The Grice aquarium room is designated for holding living organisms. College of Charleston faculty, staff and students use these marine specimens for teaching and research. Recently, several improvements were made to increase the room’s safety and functionality. All the air lines have been replaced and the workbenches have been painted. The electrical services have been upgraded to include additional circuits and emergency outlets. A notification system was installed to alert staff members of emergency power outages.
Monthly Archives: April 2009
GPMB Students Inducted into Sigma Xi
On April 23, 2009, several GPMB Students were inducted into Sigma Xi, the Scientific Research Society, at the annual banquet and awards ceremony. According to Dr. Robert T. Dillon, Jr., “Sigma Xi may be best known here locally as the main sponsor for the annual “Darwin Week” and for sponsoring presentation awards at the annual MUSC Student Research Day, GPMB Student Research Colloquium and the Citadel’s Student Research Presentation Day. The organization provides excellent opportunities for professional networking among scientific institutions in the Charleston area and offers solid evidence of professional involvement for graduate students as they move into the next stage of their careers.”
Surviving on the Colder Side of Life
In a recent issue of the journal Science, a team of scientists, including College of Charleston biogeochemist Dr. Peter Lee, described a novel ecosystem in which a microbial community had managed to survive for over a million years in the absence of sunlight and oxygen. The authors believe that as sea levels decreased and glaciers began to advance across Antarctica pockets of seawater became trapped in the McMurdo Dry Valleys and were sealed off from the atmosphere and sunlight by the advancing glaciers. Unlike most subglacial lakes in Antarctica that are totally inaccessible without drilling equipment, this subglacial lake periodically discharges through the Taylor Glacier at a location known as Blood Falls. Using a combination of classical “wet chemistry” methods, modern molecular and genetic techniques, stable isotope analyses and thermodynamic modeling, the team of scientists examined this discharge and found that the surviving microorganisms had adapted to use sulfate andiron compounds as their source of energy but in an unusual way. Normally when microbes use sulfate for energy, they produce hydrogen sulfide (the compound that causes the characteristic smell of salt marshes) as the end product. But in this case, they stopped short of producing hydrogen sulfide and instead used the sulfate as a “catalyst” to derive their energy from iron minerals mobilized from the glacier’s bedrock. These findings provide insight into how life may have survived periods of Neoproterozoic glaciations (“Snowball Earth” events) when some scientists believe that the Earth was entombed in ice. The authors also suggest that similar ecosystems may provide a “refuge” for life in other inhospitable environments, such as Mars and the Jovian moon Europa. Articles can be viewed below:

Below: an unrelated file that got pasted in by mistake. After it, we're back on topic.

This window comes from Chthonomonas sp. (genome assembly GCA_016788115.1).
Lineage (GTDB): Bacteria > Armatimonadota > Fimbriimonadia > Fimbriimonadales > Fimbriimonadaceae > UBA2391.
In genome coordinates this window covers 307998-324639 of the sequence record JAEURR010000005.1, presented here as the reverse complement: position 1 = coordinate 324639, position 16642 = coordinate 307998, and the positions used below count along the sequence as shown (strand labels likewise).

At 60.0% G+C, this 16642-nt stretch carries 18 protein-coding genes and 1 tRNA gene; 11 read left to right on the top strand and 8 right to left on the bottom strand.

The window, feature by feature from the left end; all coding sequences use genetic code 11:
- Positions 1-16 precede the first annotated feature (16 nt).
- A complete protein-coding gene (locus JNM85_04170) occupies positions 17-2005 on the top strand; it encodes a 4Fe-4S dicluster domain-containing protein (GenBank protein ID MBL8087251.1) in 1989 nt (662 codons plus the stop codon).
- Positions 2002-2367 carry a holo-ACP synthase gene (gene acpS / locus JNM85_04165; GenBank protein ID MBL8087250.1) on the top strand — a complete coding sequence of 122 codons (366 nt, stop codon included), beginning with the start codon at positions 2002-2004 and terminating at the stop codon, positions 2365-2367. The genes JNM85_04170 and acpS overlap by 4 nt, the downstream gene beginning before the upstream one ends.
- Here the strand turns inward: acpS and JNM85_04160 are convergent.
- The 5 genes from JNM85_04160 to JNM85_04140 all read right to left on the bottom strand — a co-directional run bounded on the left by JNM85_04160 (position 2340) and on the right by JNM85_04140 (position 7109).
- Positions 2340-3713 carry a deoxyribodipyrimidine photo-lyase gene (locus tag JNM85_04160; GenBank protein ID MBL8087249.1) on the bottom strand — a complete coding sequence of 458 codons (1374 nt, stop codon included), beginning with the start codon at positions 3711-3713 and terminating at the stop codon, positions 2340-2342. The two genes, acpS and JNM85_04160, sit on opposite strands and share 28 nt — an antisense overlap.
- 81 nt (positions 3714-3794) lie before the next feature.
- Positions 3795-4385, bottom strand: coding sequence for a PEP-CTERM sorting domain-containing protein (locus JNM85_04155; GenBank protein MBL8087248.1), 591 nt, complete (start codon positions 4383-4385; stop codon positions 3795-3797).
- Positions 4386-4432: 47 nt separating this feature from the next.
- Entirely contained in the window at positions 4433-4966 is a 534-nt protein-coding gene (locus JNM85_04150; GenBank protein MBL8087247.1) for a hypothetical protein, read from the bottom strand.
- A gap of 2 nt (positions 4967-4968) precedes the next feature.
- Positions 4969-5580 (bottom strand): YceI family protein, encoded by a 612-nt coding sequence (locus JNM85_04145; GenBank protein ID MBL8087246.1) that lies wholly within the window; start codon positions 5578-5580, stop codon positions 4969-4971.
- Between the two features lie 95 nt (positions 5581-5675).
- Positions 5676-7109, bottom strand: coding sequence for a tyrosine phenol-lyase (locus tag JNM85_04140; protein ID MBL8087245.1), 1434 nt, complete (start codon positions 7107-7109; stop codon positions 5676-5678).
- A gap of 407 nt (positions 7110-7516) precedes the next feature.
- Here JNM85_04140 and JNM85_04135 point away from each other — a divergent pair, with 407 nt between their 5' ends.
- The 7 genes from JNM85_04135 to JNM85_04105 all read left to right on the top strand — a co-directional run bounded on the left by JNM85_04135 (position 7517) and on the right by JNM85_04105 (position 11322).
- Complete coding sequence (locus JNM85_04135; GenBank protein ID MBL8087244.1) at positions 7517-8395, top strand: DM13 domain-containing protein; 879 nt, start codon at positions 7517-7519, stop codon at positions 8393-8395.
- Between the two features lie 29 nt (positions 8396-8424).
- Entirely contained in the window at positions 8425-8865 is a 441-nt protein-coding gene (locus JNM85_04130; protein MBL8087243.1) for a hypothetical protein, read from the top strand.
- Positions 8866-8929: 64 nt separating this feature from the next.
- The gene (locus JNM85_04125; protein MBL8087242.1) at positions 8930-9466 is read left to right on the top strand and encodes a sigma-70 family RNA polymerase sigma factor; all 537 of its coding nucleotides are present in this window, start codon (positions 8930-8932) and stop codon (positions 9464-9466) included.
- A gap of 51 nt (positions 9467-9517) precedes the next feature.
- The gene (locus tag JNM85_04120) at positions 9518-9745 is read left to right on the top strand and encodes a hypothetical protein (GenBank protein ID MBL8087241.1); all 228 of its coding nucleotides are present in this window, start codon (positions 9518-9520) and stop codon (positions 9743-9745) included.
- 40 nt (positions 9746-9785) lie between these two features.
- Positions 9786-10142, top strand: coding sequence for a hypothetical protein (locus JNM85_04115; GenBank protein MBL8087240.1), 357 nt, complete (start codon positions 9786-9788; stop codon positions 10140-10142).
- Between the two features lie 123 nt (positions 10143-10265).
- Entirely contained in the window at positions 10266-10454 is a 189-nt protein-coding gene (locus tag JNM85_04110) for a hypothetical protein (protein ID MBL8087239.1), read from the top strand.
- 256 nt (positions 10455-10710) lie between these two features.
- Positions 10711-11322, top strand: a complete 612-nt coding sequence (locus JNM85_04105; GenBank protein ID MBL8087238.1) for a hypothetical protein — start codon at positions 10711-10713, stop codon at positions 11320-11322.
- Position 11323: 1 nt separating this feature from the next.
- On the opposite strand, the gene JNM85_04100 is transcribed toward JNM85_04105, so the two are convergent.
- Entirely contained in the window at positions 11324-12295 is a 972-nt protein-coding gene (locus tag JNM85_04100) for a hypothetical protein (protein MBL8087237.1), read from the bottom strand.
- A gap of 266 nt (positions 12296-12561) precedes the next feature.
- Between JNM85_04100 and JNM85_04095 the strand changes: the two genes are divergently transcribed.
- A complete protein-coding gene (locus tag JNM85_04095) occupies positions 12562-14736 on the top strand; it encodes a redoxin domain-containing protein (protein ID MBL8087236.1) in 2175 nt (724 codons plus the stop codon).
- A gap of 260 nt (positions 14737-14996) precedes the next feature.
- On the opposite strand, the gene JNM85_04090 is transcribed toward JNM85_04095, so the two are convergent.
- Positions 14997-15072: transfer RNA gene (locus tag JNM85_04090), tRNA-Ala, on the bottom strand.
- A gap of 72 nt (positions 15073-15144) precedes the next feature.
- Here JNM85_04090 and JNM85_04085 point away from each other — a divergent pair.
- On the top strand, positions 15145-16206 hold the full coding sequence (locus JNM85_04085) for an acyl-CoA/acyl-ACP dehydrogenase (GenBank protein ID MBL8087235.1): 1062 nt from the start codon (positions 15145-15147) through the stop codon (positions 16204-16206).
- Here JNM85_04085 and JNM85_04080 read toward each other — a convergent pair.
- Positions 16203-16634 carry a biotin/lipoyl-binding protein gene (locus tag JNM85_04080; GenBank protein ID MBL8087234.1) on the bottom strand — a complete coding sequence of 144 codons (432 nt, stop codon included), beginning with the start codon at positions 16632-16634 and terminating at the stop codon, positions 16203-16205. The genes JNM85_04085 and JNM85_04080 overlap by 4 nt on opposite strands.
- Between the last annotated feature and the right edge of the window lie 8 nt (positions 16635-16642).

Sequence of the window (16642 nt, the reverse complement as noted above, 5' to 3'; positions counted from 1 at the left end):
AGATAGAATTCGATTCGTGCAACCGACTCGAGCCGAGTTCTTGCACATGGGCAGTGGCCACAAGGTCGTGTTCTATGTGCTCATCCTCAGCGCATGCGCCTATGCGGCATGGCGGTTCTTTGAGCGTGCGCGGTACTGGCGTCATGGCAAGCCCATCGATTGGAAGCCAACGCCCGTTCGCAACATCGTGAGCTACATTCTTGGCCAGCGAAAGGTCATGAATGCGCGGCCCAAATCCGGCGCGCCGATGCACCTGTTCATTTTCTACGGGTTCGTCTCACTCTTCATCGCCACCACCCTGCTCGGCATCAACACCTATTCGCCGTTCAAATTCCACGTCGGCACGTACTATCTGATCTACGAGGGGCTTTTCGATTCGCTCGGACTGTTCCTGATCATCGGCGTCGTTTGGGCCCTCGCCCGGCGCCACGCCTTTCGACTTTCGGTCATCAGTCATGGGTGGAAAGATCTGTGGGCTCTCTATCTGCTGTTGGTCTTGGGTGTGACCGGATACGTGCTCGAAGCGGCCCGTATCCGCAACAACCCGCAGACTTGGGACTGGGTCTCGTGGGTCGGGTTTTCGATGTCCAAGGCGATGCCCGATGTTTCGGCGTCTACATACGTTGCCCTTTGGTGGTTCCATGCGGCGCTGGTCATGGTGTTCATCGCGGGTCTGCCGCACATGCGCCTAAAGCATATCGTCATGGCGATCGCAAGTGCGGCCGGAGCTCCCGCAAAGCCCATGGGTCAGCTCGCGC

Dr. Strand Published
Karen K. Martien, Dave Gregovich, Mark V. Bravington, André E. Punt, Allan E. Strand, David A. Tallmon, and Barbara L. Taylor recently published an article titled “TOSSM: an R package for assessing performance of genetic analytical methods in a management context” in Molecular Ecology Resources.
Abstract: TOSSM (Testing of Spatial Structure Methods) is a package for testing the performance of genetic analytical methods in a management context. In the tossm package, any method developed to detect population genetic structure can be combined with a mechanism for creating management units (MUs) based on the genetic analysis. The resulting Boundary-Setting Algorithm (BSA) dictates harvest boundaries with a genetic basis. These BSAs can be evaluated with respect to how well the MUs they define meet management objectives.
Introducing Dr. Sharp
Dr. Natasha Sharp recently joined the Burnett Lab as a postdoctoral researcher and will be further investigating the effects of low dissolved oxygen (hypoxia) and elevated carbon dioxide (hypercapnic hypoxia) on the immune defense of shrimp and blue crab. These animals frequently experience these conditions in the shallow coastal waters they inhabit. Originally from New Zealand, she moved to the USA to complete her doctorate under the guidance of Marius Brouwer at the Gulf Coast Research Laboratory, University of Southern Mississippi. Her dissertation assessed the effects of lipopolysaccharide (LPS) on blue crab (Callinectes sapidus) hemocytes. Her research focused on the changes in hemocyte number as well as cytological effects and differential gene expression.